When I graduated from eighth grade at Wapiti, I had to attend school in Cody. Going from a close-knit country school with less than a dozen students in all grades, to a BIG high school with 85 freshman students was a traumatic experience. No one can be more cruel than teenagers, and I and the other country girls, were the brunt of their cruel teasing and harassment. Being a straight “A” student didn’t make me very well liked either. But I loved school and learning about the world, and soon learned to shut out the meanness.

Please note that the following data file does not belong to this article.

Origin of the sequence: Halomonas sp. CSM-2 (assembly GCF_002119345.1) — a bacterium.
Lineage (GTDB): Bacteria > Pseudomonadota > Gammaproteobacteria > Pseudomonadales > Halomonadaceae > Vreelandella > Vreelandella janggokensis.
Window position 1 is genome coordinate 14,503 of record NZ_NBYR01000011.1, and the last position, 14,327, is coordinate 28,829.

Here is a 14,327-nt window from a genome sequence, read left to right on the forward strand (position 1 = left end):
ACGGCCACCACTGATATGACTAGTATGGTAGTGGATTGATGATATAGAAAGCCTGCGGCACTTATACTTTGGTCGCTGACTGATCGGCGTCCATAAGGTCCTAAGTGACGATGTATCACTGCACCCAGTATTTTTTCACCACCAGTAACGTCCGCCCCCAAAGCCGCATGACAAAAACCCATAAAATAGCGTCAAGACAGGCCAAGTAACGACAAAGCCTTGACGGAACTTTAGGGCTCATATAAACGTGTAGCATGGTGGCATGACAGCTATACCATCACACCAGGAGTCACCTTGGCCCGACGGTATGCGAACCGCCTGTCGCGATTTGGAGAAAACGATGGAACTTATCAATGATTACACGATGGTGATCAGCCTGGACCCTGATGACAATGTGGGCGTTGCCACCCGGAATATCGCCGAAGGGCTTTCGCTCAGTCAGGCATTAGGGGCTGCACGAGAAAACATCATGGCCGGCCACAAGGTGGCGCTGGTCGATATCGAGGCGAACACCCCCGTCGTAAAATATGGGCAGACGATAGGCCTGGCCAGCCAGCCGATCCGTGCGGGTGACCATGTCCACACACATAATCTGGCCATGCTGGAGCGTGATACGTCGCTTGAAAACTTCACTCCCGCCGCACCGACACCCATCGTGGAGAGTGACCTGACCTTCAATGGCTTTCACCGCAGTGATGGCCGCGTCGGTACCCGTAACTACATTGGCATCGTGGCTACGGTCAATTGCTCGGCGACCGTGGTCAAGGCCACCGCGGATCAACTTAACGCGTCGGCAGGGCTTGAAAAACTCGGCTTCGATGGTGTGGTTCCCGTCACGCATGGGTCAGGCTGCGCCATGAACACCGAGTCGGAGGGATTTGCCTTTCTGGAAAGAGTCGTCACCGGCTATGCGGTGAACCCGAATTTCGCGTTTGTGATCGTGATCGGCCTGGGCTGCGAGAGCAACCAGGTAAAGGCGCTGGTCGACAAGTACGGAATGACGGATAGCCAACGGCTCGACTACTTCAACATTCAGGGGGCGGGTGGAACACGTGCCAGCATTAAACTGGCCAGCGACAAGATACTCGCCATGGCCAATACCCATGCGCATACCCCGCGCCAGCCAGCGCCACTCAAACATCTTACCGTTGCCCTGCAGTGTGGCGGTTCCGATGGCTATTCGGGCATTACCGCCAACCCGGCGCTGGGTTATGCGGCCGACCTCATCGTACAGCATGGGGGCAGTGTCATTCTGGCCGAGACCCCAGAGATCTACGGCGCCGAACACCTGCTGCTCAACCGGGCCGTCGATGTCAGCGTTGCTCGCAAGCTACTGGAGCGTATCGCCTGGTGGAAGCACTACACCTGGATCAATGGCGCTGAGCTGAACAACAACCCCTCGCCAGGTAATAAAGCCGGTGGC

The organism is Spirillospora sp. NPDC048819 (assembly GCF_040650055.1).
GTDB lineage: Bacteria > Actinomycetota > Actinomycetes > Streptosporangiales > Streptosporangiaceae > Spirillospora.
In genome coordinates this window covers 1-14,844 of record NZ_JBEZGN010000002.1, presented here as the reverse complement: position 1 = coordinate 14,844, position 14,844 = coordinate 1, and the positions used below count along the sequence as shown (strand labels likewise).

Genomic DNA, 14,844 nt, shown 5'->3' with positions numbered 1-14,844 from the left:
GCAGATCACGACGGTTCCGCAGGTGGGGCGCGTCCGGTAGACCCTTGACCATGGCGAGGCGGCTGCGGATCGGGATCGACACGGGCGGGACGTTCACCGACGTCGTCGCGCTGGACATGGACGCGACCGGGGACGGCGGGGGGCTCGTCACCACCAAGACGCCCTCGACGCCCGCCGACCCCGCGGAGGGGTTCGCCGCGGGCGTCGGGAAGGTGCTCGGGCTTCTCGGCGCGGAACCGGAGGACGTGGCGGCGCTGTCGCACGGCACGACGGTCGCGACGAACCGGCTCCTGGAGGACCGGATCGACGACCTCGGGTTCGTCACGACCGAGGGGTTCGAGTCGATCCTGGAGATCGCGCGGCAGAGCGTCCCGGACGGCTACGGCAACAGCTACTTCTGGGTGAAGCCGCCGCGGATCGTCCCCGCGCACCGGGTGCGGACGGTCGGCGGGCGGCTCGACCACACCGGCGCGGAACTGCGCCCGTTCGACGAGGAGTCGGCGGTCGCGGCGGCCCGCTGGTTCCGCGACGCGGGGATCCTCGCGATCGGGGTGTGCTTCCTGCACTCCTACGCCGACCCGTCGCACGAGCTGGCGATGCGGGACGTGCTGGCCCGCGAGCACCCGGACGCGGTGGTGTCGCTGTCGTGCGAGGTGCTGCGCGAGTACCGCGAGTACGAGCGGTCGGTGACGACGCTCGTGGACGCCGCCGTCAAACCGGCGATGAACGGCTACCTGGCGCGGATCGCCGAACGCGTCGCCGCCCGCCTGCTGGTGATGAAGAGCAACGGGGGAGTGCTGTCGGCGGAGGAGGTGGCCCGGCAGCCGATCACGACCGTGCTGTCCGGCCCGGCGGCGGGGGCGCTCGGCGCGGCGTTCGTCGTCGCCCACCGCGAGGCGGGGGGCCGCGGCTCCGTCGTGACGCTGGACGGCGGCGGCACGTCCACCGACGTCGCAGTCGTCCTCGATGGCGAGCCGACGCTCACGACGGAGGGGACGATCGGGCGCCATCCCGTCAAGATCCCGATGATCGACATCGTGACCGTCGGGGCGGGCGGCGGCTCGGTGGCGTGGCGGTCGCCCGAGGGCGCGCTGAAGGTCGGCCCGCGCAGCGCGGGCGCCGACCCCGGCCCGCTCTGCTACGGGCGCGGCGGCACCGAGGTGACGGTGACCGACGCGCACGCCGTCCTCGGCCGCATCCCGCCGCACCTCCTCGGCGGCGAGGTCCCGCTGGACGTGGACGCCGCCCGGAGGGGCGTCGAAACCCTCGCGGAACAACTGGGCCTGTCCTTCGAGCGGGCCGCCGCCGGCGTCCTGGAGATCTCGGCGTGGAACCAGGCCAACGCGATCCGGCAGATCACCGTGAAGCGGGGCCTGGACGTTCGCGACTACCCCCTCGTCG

Because of the distance and poor winter road conditions, I worked as a nanny for room and board. When I was a freshman, I worked for a couple with two children out on the east side of town. Since both parents worked, I helped the boy and girl with their homework, made supper for the family, cleaned the house, and then spent the evening doing homework. I shared a bed with the little girl. In the mornings I made sure the kids were ready to catch the school bus. And for this I was paid $2. per week plus my room and board. This was the first money that I had ever made, and I felt rich.